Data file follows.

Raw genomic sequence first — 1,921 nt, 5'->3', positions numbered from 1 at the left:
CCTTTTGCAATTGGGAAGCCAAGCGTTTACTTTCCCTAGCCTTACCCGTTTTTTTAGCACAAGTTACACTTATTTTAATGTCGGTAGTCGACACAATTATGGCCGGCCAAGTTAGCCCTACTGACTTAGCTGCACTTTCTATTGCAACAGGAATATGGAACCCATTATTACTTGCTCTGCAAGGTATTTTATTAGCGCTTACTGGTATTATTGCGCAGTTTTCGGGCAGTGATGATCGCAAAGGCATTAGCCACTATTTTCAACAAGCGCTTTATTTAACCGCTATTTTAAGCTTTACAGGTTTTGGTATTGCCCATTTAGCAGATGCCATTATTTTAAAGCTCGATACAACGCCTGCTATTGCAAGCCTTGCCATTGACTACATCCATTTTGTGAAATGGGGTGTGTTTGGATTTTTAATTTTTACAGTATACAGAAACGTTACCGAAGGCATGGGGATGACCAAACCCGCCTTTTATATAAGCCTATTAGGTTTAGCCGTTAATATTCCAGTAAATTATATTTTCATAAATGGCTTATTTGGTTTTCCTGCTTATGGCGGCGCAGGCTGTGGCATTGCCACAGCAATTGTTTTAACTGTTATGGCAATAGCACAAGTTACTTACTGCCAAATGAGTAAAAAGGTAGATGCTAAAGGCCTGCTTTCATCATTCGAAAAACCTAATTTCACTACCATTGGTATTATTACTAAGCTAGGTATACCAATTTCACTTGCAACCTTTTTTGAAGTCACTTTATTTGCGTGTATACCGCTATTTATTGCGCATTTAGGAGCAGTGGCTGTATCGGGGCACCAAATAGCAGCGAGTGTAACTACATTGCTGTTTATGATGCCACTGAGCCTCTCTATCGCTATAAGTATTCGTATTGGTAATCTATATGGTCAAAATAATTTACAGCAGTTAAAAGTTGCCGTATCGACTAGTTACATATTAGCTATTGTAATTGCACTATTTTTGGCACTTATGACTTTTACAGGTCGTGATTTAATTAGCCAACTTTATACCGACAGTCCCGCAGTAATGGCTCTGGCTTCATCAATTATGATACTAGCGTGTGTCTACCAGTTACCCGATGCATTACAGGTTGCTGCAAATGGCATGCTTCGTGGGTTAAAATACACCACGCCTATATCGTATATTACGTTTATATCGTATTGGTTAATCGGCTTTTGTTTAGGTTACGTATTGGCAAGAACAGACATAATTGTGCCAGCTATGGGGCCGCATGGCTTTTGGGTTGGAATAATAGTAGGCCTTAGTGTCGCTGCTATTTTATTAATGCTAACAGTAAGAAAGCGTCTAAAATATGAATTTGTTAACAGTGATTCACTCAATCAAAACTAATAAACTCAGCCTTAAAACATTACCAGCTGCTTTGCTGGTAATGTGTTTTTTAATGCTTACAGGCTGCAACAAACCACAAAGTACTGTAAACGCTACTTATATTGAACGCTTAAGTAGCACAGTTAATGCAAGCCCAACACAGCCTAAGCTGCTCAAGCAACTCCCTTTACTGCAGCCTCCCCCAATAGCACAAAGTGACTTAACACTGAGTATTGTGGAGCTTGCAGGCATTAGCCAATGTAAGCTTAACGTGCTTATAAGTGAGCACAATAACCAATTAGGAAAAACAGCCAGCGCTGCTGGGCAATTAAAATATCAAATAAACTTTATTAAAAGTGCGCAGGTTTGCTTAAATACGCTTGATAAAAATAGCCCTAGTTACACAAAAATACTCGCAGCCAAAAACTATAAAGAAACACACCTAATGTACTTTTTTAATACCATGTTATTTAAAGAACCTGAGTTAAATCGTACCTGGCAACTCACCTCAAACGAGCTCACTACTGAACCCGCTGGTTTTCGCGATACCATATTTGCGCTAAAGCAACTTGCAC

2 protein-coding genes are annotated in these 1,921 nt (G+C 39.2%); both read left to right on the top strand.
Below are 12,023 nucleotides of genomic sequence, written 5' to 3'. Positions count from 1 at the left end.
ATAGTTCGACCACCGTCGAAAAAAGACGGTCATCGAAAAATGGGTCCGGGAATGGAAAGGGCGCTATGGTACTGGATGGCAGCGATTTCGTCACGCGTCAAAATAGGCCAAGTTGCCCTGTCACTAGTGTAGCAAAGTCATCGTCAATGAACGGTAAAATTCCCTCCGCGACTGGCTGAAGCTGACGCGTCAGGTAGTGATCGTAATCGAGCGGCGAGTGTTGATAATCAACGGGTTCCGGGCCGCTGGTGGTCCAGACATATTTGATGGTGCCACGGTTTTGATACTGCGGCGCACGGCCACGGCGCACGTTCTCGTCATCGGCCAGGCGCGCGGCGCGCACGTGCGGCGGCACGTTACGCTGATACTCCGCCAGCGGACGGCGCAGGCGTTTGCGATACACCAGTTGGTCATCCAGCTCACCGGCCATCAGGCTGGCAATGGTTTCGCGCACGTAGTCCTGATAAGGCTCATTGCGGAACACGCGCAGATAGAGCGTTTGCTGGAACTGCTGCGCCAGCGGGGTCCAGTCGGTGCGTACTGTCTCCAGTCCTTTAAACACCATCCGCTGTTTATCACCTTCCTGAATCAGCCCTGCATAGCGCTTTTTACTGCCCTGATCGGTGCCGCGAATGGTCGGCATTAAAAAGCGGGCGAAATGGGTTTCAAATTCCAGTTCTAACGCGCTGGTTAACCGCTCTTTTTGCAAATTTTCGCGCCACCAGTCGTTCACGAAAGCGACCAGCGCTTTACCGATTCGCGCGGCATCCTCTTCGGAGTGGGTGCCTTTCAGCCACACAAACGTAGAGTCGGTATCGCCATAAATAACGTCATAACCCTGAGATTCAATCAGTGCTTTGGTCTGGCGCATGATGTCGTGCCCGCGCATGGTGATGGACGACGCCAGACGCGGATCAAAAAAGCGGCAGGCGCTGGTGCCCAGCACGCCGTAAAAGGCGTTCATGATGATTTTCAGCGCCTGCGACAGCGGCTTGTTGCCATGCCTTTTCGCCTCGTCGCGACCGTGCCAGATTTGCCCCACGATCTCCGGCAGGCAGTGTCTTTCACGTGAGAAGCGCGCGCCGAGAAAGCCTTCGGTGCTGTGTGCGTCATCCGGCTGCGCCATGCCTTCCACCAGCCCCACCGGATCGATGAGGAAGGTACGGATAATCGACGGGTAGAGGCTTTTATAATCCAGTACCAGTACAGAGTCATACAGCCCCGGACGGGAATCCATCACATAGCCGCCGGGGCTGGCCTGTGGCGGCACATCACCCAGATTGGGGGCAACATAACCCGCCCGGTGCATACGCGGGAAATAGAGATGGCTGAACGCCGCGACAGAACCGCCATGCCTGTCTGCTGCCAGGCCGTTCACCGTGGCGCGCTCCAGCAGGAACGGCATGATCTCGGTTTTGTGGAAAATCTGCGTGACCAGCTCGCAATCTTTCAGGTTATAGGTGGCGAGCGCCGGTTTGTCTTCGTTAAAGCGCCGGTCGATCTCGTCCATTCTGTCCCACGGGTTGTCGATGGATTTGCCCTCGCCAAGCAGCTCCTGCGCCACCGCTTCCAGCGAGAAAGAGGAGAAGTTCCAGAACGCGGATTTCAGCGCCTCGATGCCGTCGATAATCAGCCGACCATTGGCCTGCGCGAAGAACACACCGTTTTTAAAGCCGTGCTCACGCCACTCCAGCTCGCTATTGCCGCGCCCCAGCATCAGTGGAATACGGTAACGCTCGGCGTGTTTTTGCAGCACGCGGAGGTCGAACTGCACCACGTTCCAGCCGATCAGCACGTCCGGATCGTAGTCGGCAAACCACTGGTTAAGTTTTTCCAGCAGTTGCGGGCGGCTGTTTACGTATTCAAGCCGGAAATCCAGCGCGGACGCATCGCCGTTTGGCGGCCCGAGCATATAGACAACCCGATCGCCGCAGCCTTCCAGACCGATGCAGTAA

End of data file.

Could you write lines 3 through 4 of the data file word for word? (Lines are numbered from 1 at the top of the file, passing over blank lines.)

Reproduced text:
2 protein-coding genes are annotated in these 1,921 nt (G+C 39.2%); both read left to right on the top strand.
Below are 12,023 nucleotides of genomic sequence, written 5' to 3'. Positions count from 1 at the left end.